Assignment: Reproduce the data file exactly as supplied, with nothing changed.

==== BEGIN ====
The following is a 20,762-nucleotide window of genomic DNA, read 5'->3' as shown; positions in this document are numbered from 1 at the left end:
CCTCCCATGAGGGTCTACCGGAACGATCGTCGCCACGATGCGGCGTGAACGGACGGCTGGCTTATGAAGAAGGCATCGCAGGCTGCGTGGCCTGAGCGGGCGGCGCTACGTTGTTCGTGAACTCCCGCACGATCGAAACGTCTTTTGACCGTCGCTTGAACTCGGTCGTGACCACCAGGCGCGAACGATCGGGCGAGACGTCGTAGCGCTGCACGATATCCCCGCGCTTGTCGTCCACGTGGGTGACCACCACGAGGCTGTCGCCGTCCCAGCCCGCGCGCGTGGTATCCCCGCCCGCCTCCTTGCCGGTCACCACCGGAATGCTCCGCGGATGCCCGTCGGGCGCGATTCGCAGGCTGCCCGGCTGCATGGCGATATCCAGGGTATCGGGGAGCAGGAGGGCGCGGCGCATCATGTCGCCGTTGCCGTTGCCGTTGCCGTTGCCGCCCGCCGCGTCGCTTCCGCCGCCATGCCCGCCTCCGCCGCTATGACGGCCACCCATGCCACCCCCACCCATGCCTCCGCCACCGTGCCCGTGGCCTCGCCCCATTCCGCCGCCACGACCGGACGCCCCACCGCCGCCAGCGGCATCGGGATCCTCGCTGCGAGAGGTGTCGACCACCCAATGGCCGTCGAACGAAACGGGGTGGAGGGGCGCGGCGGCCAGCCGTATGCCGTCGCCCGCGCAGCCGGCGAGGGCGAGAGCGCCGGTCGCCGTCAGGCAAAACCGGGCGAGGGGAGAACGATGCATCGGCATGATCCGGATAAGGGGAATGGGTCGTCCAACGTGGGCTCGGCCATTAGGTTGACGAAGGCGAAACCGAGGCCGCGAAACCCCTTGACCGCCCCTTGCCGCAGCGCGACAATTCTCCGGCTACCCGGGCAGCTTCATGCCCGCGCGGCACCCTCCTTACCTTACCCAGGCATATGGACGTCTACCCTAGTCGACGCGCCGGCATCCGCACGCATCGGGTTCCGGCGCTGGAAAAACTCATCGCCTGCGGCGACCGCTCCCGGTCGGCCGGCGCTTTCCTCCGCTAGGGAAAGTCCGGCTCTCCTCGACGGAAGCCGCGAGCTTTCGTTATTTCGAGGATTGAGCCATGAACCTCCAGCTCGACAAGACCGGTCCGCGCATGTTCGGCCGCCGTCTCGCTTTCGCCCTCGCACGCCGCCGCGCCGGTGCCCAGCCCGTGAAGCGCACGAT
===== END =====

The following is a 20,762-nucleotide window of genomic DNA, read 5'->3' as shown; positions in this document are numbered from 1 at the left end:
CCTCCCATGAGGGTCTACCGGAACGATCGTCGCCACGATGCGGCGTGAACGGACGGCTGGCTTATGAAGAAGGCATCGCAGGCTGCGTGGCCTGAGCGGGCGGCGCTACGTTGTTCGTGAACTCCCGCACGATCGAAACGTCTTTTGACCGTCGCTTGAACTCGGTCGTGACCACCAGGCGCGAACGATCGGGCGAGACGTCGTAGCGCTGCACGATATCCCCGCGCTTGTCGTCCACGTGGGTGACCACCACGAGGCTGTCGCCGTCCCAGCCCGCGCGCGTGGTATCCCCGCCCGCCTCCTTGCCGGTCACCACCGGAATGCTCCGCGGATGCCCGTCGGGCGCGATTCGCAGGCTGCCCGGCTGCATGGCGATATCCAGGGTATCGGGGAGCAGGAGGGCGCGGCGCATCATGTCGCCGTTGCCGTTGCCGTTGCCGTTGCCGCCCGCCGCGTCGCTTCCGCCGCCATGCCCGCCTCCGCCGCTATGACGGCCACCCATGCCACCCCCACCCATGCCTCCGCCACCGTGCCCGTGGCCTCGCCCCATTCCGCCGCCACGACCGGACGCCCCACCGCCGCCAGCGGCATCGGGATCCTCGCTGCGAGAGGTGTCGACCACCCAATGGCCGTCGAACGAAACGGGGTGGAGGGGCGCGGCGGCCAGCCGTATGCCGTCGCCCGCGCAGCCGGCGAGGGCGAGAGCGCCGGTCGCCGTCAGGCAAAACCGGGCGAGGGGAGAACGATGCATCGGCATGATCCGGATAAGGGGAATGGGTCGTCCAACGTGGGCTCGGCCATTAGGTTGACGAAGGCGAAACCGAGGCCGCGAAACCCCTTGACCGCCCCTTGCCGCAGCGCGACAATTCTCCGGCTACCCGGGCAGCTTCATGCCCGCGCGGCACCCTCCTTACCTTACCCAGGCATATGGACGTCTACCCTAGTCGACGCGCCGGCATCCGCACGCATCGGGTTCCGGCGCTGGAAAAACTCATCGCCTGCGGCGACCGCTCCCGGTCGGCCGGCGCTTTCCTCCGCTAGGGAAAGTCCGGCTCTCCTCGACGGAAGCCGCGAGCTTTCGTTATTTCGAGGATTGAGCCATGAACCTCCAGCTCGACAAGACCGGTCCGCGCATGTTCGGCCGCCGTCTCGCTTTCGCCCTCGCACGCCGCCGCGCCGGTGCCCAGCCCGTGAAGCGCACGAT